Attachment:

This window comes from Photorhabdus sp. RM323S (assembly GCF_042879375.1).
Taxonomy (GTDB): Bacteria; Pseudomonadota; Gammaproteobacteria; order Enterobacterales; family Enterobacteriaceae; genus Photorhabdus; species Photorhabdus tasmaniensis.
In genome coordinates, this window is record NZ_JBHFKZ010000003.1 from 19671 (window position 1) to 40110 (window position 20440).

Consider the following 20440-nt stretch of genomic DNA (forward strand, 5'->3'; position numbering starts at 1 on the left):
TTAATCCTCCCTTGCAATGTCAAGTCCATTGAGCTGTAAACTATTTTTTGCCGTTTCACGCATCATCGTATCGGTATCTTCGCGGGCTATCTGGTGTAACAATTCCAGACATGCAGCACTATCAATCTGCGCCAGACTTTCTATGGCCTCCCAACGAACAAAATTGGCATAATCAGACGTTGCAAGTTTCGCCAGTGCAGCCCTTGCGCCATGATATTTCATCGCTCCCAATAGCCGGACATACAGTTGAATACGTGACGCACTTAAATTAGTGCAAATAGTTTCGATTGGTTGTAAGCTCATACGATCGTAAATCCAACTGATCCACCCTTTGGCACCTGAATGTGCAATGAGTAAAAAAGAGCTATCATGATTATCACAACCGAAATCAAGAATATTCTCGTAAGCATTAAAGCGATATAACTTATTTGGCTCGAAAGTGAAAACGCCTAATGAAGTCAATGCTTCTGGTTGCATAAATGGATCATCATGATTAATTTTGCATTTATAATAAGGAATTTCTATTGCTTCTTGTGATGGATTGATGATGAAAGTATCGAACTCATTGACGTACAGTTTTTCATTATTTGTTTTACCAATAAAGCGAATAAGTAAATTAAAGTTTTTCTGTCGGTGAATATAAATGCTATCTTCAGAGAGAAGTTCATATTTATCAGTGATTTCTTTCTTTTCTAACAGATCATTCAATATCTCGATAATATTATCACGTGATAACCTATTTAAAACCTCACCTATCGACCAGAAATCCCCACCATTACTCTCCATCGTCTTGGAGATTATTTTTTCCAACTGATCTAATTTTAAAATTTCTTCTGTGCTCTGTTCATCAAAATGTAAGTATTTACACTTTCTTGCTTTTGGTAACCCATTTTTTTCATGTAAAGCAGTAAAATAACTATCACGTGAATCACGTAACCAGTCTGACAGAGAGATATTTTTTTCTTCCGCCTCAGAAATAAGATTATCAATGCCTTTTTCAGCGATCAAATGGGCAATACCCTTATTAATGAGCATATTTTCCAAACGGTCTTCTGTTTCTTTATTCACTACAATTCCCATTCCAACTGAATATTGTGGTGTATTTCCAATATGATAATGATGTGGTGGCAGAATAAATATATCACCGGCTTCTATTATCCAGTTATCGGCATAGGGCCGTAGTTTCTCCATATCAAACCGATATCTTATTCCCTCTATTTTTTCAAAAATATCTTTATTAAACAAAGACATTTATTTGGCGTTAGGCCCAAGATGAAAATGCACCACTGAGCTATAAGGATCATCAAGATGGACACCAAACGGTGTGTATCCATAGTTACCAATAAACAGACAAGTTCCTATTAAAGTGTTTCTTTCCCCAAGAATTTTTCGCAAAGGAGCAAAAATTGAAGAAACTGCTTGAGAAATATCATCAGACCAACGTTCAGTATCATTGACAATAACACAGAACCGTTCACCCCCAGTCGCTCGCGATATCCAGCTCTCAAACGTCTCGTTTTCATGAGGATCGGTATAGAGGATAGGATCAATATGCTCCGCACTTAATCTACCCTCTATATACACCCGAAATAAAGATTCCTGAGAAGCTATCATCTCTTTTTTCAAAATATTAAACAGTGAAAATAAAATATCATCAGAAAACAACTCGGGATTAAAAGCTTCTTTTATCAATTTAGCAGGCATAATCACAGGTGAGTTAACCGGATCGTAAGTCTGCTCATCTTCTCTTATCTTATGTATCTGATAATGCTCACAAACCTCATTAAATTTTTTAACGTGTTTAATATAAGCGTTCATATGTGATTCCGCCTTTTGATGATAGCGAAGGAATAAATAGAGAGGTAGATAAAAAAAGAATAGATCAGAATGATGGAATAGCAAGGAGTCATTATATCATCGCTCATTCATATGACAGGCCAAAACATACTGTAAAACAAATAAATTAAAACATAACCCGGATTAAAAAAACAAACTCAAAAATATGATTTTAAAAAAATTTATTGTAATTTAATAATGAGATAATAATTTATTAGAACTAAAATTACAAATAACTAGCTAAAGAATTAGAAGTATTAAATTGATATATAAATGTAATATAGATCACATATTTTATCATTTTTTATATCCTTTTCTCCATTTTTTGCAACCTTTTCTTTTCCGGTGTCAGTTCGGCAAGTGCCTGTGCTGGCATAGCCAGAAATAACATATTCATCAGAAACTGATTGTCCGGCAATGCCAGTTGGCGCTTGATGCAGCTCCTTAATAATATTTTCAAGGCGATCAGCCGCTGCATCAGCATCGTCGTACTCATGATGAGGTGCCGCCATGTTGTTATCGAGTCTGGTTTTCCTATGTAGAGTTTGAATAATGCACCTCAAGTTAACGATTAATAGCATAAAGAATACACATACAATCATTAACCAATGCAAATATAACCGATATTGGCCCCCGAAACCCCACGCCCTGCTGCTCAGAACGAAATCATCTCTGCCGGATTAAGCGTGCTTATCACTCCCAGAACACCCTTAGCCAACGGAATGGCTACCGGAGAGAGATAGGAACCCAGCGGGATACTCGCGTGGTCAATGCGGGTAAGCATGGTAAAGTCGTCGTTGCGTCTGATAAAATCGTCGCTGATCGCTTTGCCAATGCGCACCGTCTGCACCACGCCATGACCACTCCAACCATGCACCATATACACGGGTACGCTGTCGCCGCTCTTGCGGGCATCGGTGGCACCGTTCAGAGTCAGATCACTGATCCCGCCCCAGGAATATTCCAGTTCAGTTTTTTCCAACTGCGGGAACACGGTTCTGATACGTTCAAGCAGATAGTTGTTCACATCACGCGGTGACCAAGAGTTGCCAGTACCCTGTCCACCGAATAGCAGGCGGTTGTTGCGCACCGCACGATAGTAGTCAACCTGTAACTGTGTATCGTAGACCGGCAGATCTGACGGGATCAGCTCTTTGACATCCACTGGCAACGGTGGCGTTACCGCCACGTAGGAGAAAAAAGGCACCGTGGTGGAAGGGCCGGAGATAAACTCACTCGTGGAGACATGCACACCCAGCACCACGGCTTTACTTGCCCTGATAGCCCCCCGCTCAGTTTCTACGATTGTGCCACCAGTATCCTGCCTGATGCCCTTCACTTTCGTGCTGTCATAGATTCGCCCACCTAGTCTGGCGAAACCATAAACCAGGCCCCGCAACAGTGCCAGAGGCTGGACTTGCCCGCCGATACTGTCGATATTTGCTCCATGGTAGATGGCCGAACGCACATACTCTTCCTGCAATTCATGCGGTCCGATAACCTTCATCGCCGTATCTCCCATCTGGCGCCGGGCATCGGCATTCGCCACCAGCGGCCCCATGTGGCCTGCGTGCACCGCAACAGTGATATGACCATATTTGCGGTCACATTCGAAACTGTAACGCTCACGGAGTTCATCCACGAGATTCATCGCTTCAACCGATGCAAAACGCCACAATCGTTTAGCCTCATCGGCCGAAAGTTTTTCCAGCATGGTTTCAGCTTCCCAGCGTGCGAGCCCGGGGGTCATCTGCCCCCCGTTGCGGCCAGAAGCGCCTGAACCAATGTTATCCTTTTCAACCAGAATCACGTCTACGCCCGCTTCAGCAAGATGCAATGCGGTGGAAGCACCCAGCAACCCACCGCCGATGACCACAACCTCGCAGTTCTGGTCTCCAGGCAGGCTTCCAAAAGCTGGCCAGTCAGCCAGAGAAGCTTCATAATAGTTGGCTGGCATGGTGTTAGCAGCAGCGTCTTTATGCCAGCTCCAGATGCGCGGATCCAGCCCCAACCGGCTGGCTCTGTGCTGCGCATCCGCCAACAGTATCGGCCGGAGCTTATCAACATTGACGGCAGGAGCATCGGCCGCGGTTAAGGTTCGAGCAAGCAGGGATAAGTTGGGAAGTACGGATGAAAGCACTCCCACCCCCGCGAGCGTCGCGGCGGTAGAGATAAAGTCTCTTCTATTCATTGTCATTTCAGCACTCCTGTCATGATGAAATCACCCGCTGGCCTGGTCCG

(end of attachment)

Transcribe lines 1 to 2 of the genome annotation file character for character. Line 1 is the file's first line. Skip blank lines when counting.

This window comes from Photorhabdus sp. RM323S (assembly GCF_042879375.1).
Taxonomy (GTDB): Bacteria; Pseudomonadota; Gammaproteobacteria; order Enterobacterales; family Enterobacteriaceae; genus Photorhabdus; species Photorhabdus tasmaniensis.